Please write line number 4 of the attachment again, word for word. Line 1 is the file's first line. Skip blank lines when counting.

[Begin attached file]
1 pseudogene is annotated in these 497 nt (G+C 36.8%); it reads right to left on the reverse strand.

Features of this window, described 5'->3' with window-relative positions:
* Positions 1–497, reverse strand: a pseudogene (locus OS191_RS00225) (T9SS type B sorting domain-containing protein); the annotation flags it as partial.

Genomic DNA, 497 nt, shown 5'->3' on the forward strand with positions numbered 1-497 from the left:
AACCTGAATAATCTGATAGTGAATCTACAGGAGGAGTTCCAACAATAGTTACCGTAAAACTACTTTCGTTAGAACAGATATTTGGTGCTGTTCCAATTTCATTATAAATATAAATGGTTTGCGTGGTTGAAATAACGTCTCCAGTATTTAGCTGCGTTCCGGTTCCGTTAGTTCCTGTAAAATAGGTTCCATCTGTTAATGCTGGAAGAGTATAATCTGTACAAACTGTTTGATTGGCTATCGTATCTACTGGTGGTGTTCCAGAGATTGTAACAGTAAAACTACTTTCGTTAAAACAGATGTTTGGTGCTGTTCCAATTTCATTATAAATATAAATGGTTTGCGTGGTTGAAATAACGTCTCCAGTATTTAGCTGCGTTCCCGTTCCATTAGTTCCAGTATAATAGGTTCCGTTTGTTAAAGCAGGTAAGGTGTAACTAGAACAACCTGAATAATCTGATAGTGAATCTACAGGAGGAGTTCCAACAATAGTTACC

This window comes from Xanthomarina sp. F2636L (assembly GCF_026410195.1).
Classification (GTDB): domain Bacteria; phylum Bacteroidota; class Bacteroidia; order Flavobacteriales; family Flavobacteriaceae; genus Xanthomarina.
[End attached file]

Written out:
Genomic DNA, 497 nt, shown 5'->3' on the forward strand with positions numbered 1-497 from the left: